On Wednesday, November 20th, teachers at Jordan High School are staging a walk-in from 8:00 to 8:30 in the morning. They plan to demonstrate on the sidewalk in front of Jordan alongside Garrett Road. The teachers’ main concern is the delay of the state legislature’s promised budget, towards which no progress has been made after more than one hundred days. The teachers’ demands for the budget include the following items:
Expansion of Medicaid
Increased funding for non-teaching faculty such as librarians, psychologists, social workers, counselors, and nurses
5% raises as well as a $15/hour minimum wage for all staff
Restoration of advanced-degree (master’s, Ph.D.) pay
Restoration of retiree health benefits
An estimated tens of thousands of teachers from across the state marched in Raleigh on May 1 with this same list of demands for lawmakers. As none of these calls for change have been answered, the frustration of teachers across the state is coming to a head. Along with schools across the state, Jordan teachers have decided that action must be taken.
Mr. Pérez, a social studies teacher at Jordan, gave a good summary of the movement. “Last year at the statewide convention for the North Carolina Association of Educators, we all voted on five demands. These include not just things for educators but also for students and families, like expanding Medicaid. It’s a whole range of issues that we firmly believe would improve education in North Carolina.” Speaking on how the issues affect him as a teacher, he emphasized that “[students’] learning conditions are [teachers’] working conditions to the extent that when teachers’ working conditions are not great, students’ working conditions are not great. It feels like both parties are playing political football with our lives,” he stated. “We’ve been in a political stalemate for far too long.” Pérez, a teacher who feels deeply connected to the campaign, mentioned that Jordan and other schools in North Carolina are staging walk-ins and using petitions as a means of “pushback to get the things that our students and educators deserve.”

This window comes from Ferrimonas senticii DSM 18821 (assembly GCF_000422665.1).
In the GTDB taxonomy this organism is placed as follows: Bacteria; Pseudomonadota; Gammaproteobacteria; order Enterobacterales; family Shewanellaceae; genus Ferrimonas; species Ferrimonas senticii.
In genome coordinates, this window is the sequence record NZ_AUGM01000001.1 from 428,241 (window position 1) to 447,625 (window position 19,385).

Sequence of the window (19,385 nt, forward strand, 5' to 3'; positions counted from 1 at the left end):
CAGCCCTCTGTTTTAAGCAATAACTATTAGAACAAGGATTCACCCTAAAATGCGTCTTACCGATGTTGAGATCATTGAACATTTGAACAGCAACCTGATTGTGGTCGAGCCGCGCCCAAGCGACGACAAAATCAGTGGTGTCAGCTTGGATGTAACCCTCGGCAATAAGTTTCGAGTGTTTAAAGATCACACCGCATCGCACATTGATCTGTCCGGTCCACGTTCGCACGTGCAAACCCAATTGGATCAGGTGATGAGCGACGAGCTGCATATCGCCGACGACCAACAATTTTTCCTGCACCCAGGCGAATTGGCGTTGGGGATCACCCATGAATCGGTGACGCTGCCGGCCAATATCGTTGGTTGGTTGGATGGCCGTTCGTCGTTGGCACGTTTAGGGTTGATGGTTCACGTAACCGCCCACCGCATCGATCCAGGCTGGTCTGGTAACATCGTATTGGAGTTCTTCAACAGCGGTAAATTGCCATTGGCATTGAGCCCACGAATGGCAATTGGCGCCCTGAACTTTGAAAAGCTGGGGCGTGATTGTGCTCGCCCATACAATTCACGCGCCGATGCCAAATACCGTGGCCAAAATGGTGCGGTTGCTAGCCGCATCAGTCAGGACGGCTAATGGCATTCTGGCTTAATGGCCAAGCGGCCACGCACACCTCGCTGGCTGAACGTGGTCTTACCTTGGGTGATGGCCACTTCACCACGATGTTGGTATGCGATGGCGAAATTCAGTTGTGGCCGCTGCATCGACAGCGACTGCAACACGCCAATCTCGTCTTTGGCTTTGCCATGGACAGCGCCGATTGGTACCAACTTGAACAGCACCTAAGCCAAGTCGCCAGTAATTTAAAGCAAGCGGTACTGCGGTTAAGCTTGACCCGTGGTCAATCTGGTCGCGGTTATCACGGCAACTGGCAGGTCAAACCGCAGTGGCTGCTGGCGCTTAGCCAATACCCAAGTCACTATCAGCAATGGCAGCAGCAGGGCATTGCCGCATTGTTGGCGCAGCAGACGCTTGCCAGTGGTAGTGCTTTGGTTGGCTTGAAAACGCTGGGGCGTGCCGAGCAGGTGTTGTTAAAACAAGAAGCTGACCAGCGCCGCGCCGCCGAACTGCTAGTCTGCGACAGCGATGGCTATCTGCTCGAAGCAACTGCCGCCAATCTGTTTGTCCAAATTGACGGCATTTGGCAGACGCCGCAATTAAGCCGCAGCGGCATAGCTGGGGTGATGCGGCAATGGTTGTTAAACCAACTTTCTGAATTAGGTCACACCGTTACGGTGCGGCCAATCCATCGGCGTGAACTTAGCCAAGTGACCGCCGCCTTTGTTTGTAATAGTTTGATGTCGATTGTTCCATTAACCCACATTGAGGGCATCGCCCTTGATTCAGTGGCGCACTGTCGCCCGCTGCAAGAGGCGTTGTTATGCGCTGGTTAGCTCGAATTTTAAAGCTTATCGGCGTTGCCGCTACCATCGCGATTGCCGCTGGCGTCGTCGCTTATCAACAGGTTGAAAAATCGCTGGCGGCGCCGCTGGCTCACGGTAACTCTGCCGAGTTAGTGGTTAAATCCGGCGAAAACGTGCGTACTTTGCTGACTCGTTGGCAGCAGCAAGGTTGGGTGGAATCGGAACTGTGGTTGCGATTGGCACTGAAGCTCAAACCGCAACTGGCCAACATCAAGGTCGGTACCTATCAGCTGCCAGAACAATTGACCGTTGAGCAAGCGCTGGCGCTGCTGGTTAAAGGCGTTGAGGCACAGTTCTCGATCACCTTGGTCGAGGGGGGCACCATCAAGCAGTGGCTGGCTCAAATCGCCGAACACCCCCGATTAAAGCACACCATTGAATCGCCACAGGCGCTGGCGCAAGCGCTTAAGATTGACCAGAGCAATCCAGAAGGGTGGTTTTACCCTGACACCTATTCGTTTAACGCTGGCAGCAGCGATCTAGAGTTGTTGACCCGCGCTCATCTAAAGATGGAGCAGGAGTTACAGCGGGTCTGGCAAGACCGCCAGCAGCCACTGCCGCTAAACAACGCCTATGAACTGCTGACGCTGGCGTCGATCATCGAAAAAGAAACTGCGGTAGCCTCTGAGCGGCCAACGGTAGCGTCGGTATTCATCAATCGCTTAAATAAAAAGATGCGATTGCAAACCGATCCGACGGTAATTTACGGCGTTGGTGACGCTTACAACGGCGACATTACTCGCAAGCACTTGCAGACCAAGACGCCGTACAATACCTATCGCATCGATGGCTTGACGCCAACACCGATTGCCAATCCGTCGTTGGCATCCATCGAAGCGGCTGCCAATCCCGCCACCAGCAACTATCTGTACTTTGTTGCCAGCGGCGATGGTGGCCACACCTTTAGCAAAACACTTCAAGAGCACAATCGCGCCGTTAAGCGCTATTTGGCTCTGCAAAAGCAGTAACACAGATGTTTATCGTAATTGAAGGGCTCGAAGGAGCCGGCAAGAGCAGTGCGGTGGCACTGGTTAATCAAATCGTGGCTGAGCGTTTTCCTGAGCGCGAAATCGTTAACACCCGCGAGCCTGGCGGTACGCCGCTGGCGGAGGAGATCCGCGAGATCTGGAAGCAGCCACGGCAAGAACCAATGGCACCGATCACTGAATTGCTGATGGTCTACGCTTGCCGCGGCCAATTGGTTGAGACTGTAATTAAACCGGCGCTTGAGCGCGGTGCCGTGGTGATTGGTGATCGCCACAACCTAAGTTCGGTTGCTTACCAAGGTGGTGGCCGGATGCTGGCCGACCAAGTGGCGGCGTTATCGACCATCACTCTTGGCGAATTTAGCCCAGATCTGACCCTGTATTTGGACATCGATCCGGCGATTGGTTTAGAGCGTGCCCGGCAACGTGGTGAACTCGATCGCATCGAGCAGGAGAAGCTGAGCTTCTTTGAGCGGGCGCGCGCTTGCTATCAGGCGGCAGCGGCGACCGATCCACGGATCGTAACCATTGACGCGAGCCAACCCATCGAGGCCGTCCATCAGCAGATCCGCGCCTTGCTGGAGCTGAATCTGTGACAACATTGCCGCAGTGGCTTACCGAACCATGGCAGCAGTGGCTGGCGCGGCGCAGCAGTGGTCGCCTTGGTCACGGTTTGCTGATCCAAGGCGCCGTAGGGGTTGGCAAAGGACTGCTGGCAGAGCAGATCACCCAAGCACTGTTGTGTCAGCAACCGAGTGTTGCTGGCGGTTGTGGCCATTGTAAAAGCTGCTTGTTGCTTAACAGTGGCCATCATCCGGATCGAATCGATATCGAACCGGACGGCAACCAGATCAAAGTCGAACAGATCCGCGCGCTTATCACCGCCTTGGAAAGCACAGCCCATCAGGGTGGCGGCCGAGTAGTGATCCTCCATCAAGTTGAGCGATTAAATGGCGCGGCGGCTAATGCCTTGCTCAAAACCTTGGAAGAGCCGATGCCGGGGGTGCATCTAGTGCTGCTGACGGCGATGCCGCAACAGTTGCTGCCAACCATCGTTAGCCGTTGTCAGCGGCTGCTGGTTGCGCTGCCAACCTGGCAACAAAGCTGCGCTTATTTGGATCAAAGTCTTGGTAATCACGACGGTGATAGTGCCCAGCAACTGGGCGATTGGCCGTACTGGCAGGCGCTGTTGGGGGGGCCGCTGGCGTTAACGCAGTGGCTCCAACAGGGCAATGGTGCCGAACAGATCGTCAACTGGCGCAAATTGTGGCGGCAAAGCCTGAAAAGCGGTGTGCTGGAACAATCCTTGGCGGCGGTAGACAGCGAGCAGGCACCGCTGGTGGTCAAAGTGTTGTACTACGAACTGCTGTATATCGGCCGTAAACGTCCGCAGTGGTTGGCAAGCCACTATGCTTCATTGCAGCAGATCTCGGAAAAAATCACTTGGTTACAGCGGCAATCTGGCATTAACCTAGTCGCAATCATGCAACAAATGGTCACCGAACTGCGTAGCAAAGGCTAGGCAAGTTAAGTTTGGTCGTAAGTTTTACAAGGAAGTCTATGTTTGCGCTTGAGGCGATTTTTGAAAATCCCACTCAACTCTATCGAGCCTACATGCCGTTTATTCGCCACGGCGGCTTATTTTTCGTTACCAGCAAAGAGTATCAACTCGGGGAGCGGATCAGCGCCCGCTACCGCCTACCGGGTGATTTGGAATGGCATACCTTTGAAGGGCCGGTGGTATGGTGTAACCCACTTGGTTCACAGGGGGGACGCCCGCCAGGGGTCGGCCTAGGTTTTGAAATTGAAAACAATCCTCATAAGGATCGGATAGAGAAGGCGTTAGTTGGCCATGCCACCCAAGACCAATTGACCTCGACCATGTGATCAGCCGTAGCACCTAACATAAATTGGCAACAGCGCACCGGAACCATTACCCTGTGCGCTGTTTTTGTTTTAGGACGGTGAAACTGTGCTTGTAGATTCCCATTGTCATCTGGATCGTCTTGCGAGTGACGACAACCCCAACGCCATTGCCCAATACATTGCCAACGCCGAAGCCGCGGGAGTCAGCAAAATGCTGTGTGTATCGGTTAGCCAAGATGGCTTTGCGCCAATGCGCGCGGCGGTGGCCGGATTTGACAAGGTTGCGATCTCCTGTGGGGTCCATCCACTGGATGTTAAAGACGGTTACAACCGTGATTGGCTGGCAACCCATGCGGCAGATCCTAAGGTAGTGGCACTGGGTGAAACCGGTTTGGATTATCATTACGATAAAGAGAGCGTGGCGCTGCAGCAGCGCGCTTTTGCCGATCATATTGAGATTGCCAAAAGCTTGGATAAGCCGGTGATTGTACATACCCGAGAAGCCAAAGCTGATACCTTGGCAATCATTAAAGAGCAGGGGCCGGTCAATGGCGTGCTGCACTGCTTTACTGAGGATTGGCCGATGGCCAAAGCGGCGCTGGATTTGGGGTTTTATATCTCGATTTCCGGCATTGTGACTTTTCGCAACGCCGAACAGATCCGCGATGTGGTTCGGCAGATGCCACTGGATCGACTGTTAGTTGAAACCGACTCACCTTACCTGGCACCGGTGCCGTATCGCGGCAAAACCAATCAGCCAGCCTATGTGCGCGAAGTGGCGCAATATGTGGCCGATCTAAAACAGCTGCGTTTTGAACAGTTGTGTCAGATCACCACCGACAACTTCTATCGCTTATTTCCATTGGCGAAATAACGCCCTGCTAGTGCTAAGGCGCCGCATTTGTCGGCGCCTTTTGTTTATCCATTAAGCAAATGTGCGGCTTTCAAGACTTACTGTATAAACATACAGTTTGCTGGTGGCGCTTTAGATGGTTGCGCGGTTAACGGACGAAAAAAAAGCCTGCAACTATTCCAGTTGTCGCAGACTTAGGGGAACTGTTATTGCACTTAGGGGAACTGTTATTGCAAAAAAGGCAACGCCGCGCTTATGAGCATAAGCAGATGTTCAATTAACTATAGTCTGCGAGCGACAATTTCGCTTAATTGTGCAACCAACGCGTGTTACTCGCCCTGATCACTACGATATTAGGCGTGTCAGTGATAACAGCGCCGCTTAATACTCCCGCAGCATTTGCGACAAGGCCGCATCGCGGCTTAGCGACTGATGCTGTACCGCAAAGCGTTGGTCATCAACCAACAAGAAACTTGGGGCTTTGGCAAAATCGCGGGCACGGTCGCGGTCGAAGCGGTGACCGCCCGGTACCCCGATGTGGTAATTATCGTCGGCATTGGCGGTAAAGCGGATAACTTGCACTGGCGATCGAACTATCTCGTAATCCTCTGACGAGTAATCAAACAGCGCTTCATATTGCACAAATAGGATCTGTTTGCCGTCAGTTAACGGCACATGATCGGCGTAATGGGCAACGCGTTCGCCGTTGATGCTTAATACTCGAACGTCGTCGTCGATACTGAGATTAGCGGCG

Mrs. Howes, a teacher in the English department, feels the need for the walk-in individually. “I love teaching kids, but I don’t feel like my job is sustainable for me personally with the way teachers are treated now,” she responded when asked why she’s choosing to participate. “I want to have kids one day, but I feel like I can’t sustain a family on a current teacher salary. Also, there isn’t much room for growth for me even if I go and get my master’s or Ph.D.” Howes shared her concern about a lack of respect for the hard work teachers do, saying that “in our community, teachers are respected, but it’s really not happening at a state or even district level.” Mrs. Howes wants teachers to do something positive with the anger and frustration she feels building in her peers across the state, a good example of which is the walk-in. One other concern that Mrs. Howes expressed regarded the demand for better mental health resources for students. With firsthand experience with the impact of mental health-related issues in her family, one of the main reasons that she’s participating is that she feels her students aren’t getting what they need psychologically, such as licensed professionals in schools.
“I’m participating because…oh man, there’s a lot of reasons,” chuckled Mr. Holthaus, another social studies teacher at Jordan. “Basically, the general assembly does not support public education. They haven’t passed a budget; when they pass teacher raises it’s often taking from one group to give to another group.” Instead of funding public education and schools in general, Holthaus feels that the state is more concerned with keeping new teachers in the profession by giving them more raises than veteran teachers and in the process neglecting other areas in need of funding. “Teaching is really, really hard in your first few years–well it’s hard always, but especially hard in your first couple of years–and they aren’t making it any easier by having understaffed and under-resourced schools,” Holthaus reflected. “They also aren’t rewarding veteran teachers who are staying in the profession, who are experienced, who have been able to have a long teaching career.” Mr. Holthaus sees short and long-term reasons to participate. In the short term, teachers are frustrated that the state isn’t passing a budget or meeting teacher demands, and the long-term reason for such a protest is that the state legislature doesn’t fund public education to the extent that teachers think they should.
Not every teacher is on board, however. Some teachers feel that the protest isn’t going to result in any measurable change. “If they do it, I’ll go. I support my fellow teachers,” said one teacher who asked to remain anonymous. “But we protested last year in Raleigh and I was there. See what happened? Nothing. I think it just pissed them off.” A second anonymous teacher felt that the frustration was unjustified to a point. “When the rubber hits the road, I signed a contract. I knew what I was getting into,” the teacher said.
Despite the pushback from some teachers, dozens of participants expect the walk-in to be a success this Wednesday morning. The Falcon Post will be present to hear from those protesting and students interested in supporting the cause can talk to any of the teachers quoted above for more information.
*Any point of view expressed in this article does not necessarily represent the views of the Falcon Post, Jordan High School, or Durham Public Schools.